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How do I code a website to use Twitter as an interface?
May 8, 2012 12:39 PM   Subscribe

How do I code a site to parse direct msg tweets, act on them, and then reply?

I'm trying to code a website, in PHP and MySQL, that users can interact with via SMS and Twitter. (Twitter is the priority because I'm not about to get a dedicated number for users to send SMS to.) Basically, the interaction would be similar to how users of RememberTheMilk interact with that service via Twitter; they can send a direct message through Twitter to input information and to retrieve information.

I've managed to get some groundwork laid, but I'm struggling as a real novice. I can't quite figure out how to get retrieved DMs to be parsed, individually "executed," and then replied to. Where can I turn for help? I need example code.
posted by dvrcthewrld to Computers & Internet (8 answers total) 5 users marked this as a favorite
Why not get an SMS number? Give Twilio a try
You can get DMs from the twitter REST api
which has a plethora of PHP wrappers here:
posted by gunslingingbird at 1:10 PM on May 8, 2012

What I really need is example code that I can modify, even if heavily, for my needs.

Some recent searching has yielded this:
It's close, but I'm looking for a little bit more than that.
posted by dvrcthewrld at 1:25 PM on May 8, 2012

This could well be a great task for If This Then That. Here's a random recipe that processes Twitter DMs.

If you can't build your whole app in ifttt, you could use it to handle the initial DM parsing and call out to your PHP to handle the details.
posted by zachlipton at 1:44 PM on May 8, 2012

If what you mean by "parsed" is to read natural language text coming to you and perform interesting actions based on it, then what you want to do is natural language processing. It's an *extremely* difficult problem. The sort of thing that Google hires PHDs to work on.

If what you are parsing is a particular language of your own design, say a minimalistic programming language, then you might want to read up on things like context-free grammars, and tools like bison and flex. These are the sort of tools that people use to build compilers for programming languages, and that's essentially what you want to do here.

Exactly how deep you want to go depends on what it is that you're parsing, but you're really starting down the road of a compiler design class here.
posted by tylerkaraszewski at 7:14 PM on May 8, 2012

The input that I would be parsing would be very simple predefined terms.

For example: "met Andrew" would add "Andrew" to a db table of acquaintances, then some background processing would go on that would select a "random" name from elsewhere in the db and reply with "go find Mark"

That's not what I'm actually after, but it's the same idea. Users who sent DMs that didn't conform to the proper input would be replied to with a message along the lines of "I didn't understand that. Please use proper format."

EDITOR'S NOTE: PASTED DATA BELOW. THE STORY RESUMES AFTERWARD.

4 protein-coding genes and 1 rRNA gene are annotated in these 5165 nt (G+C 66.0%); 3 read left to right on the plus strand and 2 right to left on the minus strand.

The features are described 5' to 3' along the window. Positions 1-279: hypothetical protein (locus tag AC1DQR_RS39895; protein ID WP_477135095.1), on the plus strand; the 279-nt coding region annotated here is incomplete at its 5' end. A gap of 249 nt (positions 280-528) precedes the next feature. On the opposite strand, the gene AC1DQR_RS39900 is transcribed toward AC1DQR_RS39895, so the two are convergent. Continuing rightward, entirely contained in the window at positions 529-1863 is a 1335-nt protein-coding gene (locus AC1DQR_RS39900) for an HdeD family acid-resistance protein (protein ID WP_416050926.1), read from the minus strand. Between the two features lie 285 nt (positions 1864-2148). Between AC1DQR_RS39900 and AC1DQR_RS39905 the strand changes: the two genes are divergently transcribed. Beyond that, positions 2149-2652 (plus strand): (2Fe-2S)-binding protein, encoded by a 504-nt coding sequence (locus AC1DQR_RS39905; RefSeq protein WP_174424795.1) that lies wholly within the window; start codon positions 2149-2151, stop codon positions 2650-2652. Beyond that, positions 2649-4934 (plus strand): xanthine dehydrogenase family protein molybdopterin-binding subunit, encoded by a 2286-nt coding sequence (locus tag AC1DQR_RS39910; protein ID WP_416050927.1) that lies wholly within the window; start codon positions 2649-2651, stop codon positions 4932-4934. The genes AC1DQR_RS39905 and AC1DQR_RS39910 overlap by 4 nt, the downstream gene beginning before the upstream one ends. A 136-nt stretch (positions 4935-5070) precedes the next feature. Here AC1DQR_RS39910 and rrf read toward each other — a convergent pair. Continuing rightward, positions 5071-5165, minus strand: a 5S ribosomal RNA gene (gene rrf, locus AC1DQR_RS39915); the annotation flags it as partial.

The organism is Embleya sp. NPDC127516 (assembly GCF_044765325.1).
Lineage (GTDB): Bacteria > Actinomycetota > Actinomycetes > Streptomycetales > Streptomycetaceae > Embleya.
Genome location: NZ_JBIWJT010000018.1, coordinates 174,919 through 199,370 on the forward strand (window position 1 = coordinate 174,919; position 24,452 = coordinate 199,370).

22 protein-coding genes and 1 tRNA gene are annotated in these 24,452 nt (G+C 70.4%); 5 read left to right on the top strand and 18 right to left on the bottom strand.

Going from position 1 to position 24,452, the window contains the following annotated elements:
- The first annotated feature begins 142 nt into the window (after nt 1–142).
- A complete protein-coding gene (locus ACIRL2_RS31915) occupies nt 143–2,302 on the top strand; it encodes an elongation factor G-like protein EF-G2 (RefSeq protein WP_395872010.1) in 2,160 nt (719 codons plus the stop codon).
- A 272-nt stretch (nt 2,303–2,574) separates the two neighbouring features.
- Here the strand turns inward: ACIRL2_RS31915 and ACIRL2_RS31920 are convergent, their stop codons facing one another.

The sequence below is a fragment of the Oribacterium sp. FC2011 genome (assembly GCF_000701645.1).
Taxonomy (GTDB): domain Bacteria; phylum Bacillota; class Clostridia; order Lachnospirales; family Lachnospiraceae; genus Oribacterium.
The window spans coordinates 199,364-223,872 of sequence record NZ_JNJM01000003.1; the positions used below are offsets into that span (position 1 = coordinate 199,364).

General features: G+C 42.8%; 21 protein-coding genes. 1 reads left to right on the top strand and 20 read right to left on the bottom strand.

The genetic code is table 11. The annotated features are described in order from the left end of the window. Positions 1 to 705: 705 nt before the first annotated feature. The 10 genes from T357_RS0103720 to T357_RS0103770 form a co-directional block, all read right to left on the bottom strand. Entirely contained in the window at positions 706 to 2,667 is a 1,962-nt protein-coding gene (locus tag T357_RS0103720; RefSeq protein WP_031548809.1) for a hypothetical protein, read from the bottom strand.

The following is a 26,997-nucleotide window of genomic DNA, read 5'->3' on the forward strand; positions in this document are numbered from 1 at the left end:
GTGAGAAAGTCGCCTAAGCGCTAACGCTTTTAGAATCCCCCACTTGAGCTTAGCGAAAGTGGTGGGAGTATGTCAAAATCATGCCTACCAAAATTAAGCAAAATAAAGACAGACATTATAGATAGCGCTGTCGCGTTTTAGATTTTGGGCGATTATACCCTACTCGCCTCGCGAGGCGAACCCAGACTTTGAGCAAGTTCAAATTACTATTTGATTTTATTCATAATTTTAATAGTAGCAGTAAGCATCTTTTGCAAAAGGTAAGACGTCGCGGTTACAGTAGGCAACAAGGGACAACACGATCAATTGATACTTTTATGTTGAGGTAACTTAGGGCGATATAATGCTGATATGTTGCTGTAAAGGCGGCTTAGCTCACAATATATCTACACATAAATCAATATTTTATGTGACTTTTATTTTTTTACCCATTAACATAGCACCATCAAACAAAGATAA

posted by dvrcthewrld at 7:44 AM on May 9, 2012

Presuming you want to stick with straight PHP to parse your input, you'll probably wind up using regular expressions. Setting aside the old, "Now you have two problems" joke, it's probably not going to be that big of a deal.

If your input is of the form "<command> <target>", something simple like '(\w+) (\w+)' might work. If your commands get more complex than two words seperated by a space, you'll need to have a more complex regex, in which case using a regex tester will make your life much easier.

For the simple case, it might wind up looking something like
$input = 'met Andrew'; // Obviously, this would actually come from reading the tweet.
$input_correct = preg_match('(\w+) (\w+)', $input, $matches);

if ($input_correct) {
    $command = $matches[0];
    $target = $matches[1];

    switch ($command) {
        case 'met':
            // Do your pick a random response thing.

        case 'somethingelse':
            // Do some other thing.

            // Invalid command. Return an error.
else {
    // Didn't match the pattern. Return an error.
In any case, you'll want to make sure you sanitize the input to protect yourself if somebody tries to sneak a malicious target like 'Andrew;drop table acquaintances;' past you.
posted by ob1quixote at 8:55 AM on May 9, 2012

ob1quixote, your answer is a little less than I was hoping for, but perhaps you can clarify for me.

I could have my application hooked to the Streaming API to receive only DMs.
I would parse that feed and store each tweet in the db.
Separate code would constantly process each tweet from the db, marking each tweet as processed as it went 1 by 1, using a more robust version of your example.

I guess that leads me to wonder how to use database entries as input, how I'd get the code to run virtually constantly, etc. Does this sound right?
posted by dvrcthewrld at 12:14 PM on May 10, 2012

Yes, what you want is doable. Reading from and writing to a database is more or less what PHP is for. You'll probably want to use a queuing system such as Gearman or RabbitMQ.

If it were me, I think I'd have one queue reading the tweet stream and writing them into the database; a second queue reading them from the database, doing the processing, and then writing the results to the database; then a third queue sending out the resulting messages.
posted by ob1quixote at 2:58 PM on May 10, 2012

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